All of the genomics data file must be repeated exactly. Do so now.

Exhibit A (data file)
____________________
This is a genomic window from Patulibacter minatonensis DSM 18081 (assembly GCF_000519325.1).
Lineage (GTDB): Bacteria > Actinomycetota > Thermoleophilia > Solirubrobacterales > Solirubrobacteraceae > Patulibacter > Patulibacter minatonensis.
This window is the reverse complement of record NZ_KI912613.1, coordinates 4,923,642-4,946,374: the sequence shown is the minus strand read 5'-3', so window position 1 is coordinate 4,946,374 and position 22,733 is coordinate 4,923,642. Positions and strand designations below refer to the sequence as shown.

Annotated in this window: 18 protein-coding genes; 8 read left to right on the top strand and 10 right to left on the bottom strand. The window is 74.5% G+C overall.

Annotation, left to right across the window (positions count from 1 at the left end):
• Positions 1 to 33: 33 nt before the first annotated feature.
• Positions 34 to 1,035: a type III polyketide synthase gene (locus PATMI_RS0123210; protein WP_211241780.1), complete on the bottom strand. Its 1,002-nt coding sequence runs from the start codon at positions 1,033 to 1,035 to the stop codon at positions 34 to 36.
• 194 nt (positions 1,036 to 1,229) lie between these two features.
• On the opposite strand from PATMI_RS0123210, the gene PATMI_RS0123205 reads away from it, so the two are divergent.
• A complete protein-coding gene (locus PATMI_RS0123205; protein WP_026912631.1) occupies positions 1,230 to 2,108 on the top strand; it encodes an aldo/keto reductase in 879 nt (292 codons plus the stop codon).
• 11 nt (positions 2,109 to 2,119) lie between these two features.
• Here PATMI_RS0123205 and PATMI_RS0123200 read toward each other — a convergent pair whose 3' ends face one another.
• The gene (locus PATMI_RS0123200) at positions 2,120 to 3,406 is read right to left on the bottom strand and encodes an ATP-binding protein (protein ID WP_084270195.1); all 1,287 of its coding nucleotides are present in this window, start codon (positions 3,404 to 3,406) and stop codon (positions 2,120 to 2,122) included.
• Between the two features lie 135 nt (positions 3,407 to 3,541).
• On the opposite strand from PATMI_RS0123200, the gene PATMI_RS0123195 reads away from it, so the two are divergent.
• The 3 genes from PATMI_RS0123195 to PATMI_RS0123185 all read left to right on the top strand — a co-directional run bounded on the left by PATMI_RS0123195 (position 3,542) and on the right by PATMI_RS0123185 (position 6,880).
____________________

This is a genomic window from Patulibacter minatonensis DSM 18081 (assembly GCF_000519325.1).
Lineage (GTDB): Bacteria > Actinomycetota > Thermoleophilia > Solirubrobacterales > Solirubrobacteraceae > Patulibacter > Patulibacter minatonensis.
This window is the reverse complement of record NZ_KI912613.1, coordinates 4,923,642-4,946,374: the sequence shown is the minus strand read 5'-3', so window position 1 is coordinate 4,946,374 and position 22,733 is coordinate 4,923,642. Positions and strand designations below refer to the sequence as shown.

Annotated in this window: 18 protein-coding genes; 8 read left to right on the top strand and 10 right to left on the bottom strand. The window is 74.5% G+C overall.

Annotation, left to right across the window (positions count from 1 at the left end):
• Positions 1 to 33: 33 nt before the first annotated feature.
• Positions 34 to 1,035: a type III polyketide synthase gene (locus PATMI_RS0123210; protein WP_211241780.1), complete on the bottom strand. Its 1,002-nt coding sequence runs from the start codon at positions 1,033 to 1,035 to the stop codon at positions 34 to 36.
• 194 nt (positions 1,036 to 1,229) lie between these two features.
• On the opposite strand from PATMI_RS0123210, the gene PATMI_RS0123205 reads away from it, so the two are divergent.
• A complete protein-coding gene (locus PATMI_RS0123205; protein WP_026912631.1) occupies positions 1,230 to 2,108 on the top strand; it encodes an aldo/keto reductase in 879 nt (292 codons plus the stop codon).
• 11 nt (positions 2,109 to 2,119) lie between these two features.
• Here PATMI_RS0123205 and PATMI_RS0123200 read toward each other — a convergent pair whose 3' ends face one another.
• The gene (locus PATMI_RS0123200) at positions 2,120 to 3,406 is read right to left on the bottom strand and encodes an ATP-binding protein (protein ID WP_084270195.1); all 1,287 of its coding nucleotides are present in this window, start codon (positions 3,404 to 3,406) and stop codon (positions 2,120 to 2,122) included.
• Between the two features lie 135 nt (positions 3,407 to 3,541).
• On the opposite strand from PATMI_RS0123200, the gene PATMI_RS0123195 reads away from it, so the two are divergent.
• The 3 genes from PATMI_RS0123195 to PATMI_RS0123185 all read left to right on the top strand — a co-directional run bounded on the left by PATMI_RS0123195 (position 3,542) and on the right by PATMI_RS0123185 (position 6,880).